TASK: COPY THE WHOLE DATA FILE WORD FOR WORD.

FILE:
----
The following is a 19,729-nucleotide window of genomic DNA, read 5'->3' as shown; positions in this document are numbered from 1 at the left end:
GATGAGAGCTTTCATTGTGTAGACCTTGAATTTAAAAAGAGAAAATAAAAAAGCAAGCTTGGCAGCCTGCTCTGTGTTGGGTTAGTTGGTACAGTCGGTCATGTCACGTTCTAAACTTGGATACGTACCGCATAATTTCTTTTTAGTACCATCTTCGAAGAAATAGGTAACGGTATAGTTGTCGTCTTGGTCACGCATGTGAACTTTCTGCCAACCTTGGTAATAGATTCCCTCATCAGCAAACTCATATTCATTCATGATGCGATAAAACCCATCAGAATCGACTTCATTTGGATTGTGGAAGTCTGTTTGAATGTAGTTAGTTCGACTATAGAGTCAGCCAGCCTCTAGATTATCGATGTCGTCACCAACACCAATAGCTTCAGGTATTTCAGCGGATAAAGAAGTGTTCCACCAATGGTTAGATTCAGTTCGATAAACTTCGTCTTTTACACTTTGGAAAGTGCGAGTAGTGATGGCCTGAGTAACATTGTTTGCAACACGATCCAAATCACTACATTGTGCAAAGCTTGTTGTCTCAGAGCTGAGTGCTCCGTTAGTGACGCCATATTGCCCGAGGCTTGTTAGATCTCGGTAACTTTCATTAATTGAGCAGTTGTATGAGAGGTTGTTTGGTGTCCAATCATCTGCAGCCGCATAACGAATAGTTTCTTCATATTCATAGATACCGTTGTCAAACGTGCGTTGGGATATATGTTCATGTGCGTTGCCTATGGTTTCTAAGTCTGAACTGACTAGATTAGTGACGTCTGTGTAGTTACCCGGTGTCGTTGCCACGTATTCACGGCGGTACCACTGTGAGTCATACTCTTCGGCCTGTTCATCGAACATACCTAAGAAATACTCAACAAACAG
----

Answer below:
The following is a 19,729-nucleotide window of genomic DNA, read 5'->3' as shown; positions in this document are numbered from 1 at the left end:
GATGAGAGCTTTCATTGTGTAGACCTTGAATTTAAAAAGAGAAAATAAAAAAGCAAGCTTGGCAGCCTGCTCTGTGTTGGGTTAGTTGGTACAGTCGGTCATGTCACGTTCTAAACTTGGATACGTACCGCATAATTTCTTTTTAGTACCATCTTCGAAGAAATAGGTAACGGTATAGTTGTCGTCTTGGTCACGCATGTGAACTTTCTGCCAACCTTGGTAATAGATTCCCTCATCAGCAAACTCATATTCATTCATGATGCGATAAAACCCATCAGAATCGACTTCATTTGGATTGTGGAAGTCTGTTTGAATGTAGTTAGTTCGACTATAGAGTCAGCCAGCCTCTAGATTATCGATGTCGTCACCAACACCAATAGCTTCAGGTATTTCAGCGGATAAAGAAGTGTTCCACCAATGGTTAGATTCAGTTCGATAAACTTCGTCTTTTACACTTTGGAAAGTGCGAGTAGTGATGGCCTGAGTAACATTGTTTGCAACACGATCCAAATCACTACATTGTGCAAAGCTTGTTGTCTCAGAGCTGAGTGCTCCGTTAGTGACGCCATATTGCCCGAGGCTTGTTAGATCTCGGTAACTTTCATTAATTGAGCAGTTGTATGAGAGGTTGTTTGGTGTCCAATCATCTGCAGCCGCATAACGAATAGTTTCTTCATATTCATAGATACCGTTGTCAAACGTGCGTTGGGATATATGTTCATGTGCGTTGCCTATGGTTTCTAAGTCTGAACTGACTAGATTAGTGACGTCTGTGTAGTTACCCGGTGTCGTTGCCACGTATTCACGGCGGTACCACTGTGAGTCATACTCTTCGGCCTGTTCATCGAACATACCTAAGAAATACTCAACAAACAG